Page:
3. Specificity– If a putative cause is associated with a very specific set of symptoms, or a treatment with very specific effects, this supports a causal relationship. If the cause is present with a wide variety of different clinical presentations or the results following a treatment are highly variable, this argues against a causal relationship. As always, Dr. Hill correctly cautions against excessive rigidity in the application of this criterion, pointing out that many diseases are multifactorial and may not exhibit great specificity of association with a single causal factor. As he puts it, “if specificity exists we may be able to draw conclusions without hesitation; if it is not apparent, we are not thereby necessarily left sitting irresolutely on the fence.”
4. Temporality– Causes by definition precede their effects, so if a potential causal agent is observed after the condition it is speculated to be causing, this argues strongly against a true etiologic relationship. The obverse of this is, of course, the post hoc ergo propter hoc fallacy, perhaps the most intransigent and troublesome reasoning error in medicine. The observation that one thing precedes another is not in any way evidence for a causal connection because of the myriad of alternative explanations that often turn out to dictate the order of precedence. Unfortunately, precedence is very compelling as proof of causality despite being unreliable.
5. Biological Gradient– Also known as a dose-response curve, this relationship is common in biological systems and is strongly supportive of a causal/effect relationship. If the amount of a drug given or the intensity of an exposure to a potential cause of disease is correlated with the likelihood or severity of the resultant effect or the disease, this supports a conclusion of causation. If, however, a little bit is as good (or bad) as a lot, the hypothesis of causation should be questioned.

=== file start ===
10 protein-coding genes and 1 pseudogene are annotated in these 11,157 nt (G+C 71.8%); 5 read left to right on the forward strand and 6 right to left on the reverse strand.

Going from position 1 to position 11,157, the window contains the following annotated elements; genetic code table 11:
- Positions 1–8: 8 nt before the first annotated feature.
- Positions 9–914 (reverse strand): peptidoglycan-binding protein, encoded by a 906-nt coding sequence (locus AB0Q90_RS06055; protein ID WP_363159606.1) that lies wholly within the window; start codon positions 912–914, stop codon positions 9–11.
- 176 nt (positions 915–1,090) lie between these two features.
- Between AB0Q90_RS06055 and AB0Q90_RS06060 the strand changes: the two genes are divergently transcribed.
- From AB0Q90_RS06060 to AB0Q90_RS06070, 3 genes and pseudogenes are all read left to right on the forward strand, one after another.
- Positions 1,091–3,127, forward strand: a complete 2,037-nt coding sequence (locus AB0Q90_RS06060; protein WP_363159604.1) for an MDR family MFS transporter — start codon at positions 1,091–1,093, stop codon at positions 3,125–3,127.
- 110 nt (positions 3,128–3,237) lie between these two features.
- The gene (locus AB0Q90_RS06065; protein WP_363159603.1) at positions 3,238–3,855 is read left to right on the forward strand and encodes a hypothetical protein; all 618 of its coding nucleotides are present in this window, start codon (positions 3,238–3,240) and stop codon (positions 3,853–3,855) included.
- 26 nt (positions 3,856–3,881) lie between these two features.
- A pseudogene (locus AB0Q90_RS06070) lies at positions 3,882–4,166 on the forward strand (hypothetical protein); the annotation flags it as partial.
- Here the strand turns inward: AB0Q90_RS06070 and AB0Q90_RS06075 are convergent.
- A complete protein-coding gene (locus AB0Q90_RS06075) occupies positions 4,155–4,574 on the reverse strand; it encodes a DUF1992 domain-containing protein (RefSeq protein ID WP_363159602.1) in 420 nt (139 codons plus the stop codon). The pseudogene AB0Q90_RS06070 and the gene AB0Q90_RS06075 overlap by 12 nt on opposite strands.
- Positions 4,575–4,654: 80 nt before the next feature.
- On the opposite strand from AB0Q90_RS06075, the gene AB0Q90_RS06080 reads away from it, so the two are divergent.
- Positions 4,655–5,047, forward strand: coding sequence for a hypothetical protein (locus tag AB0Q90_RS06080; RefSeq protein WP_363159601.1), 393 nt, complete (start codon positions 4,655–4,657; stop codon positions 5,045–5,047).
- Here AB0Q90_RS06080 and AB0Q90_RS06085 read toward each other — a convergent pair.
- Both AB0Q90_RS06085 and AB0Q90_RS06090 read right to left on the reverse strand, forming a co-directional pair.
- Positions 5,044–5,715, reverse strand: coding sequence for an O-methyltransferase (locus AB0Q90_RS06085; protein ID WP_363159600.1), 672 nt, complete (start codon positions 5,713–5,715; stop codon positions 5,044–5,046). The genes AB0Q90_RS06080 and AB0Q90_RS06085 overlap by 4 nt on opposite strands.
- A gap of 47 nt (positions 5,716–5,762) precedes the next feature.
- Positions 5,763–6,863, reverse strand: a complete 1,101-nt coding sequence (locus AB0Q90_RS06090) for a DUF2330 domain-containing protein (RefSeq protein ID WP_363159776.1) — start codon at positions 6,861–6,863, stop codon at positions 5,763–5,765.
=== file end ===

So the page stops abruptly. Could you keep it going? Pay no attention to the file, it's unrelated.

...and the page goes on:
6. Plausibility– Dr. Hill was less convinced of the reliability of this criterion because, as he correctly observed, “What is biologically plausible depends upon the biological knowledge of the day.” However, as he explains in discussing his subsequent criterion, a proposed relationship which contradicts well-established understandings in biology or other areas of knowledge should be viewed as less likely to be correct, and less worthy of implementation or investigation, than a relationship consistent with such understandings.
7. Coherence– In contrast to his caution regarding the criterion of plausibility, Dr. Hill states, “On the other hand, the cause-and-effect interpretation of our data should not seriously conflict with the generally known facts of the natural history and biology of the disease.” A proposed mechanism, such as that underlying homeopathy, which requires overturning well-established principles in biology, chemistry, and physics must face a far greater burden of proof to be accepted as valid than a hypothesis consistent with established knowledge.
8. Experiment– Clearly, the results of controlled laboratory, animal model, or clinical trial studies are critical in drawing firm conclusions about the causation of disease or the effects of medical interventions. Contrary to the stereotype sometimes promulgated by CAM advocates, scientific medicine does not rely solely on this criterion, but it can be a very powerful tool for confirming or invalidating proposed relationships.
9. Analogy– This is perhaps the weakest of Hill’s criteria, though it is popular because of the simplicity and apparent clarity of arguments by analogy. While toxins may cause illness, for example, not all illness should be attributed to toxins. Likewise, while infection may cause a fever, not all fevers are due to infection. Analogies are most useful for suggesting possible relationships, which should then be confirmed or disproven by application of more rigorous criteria.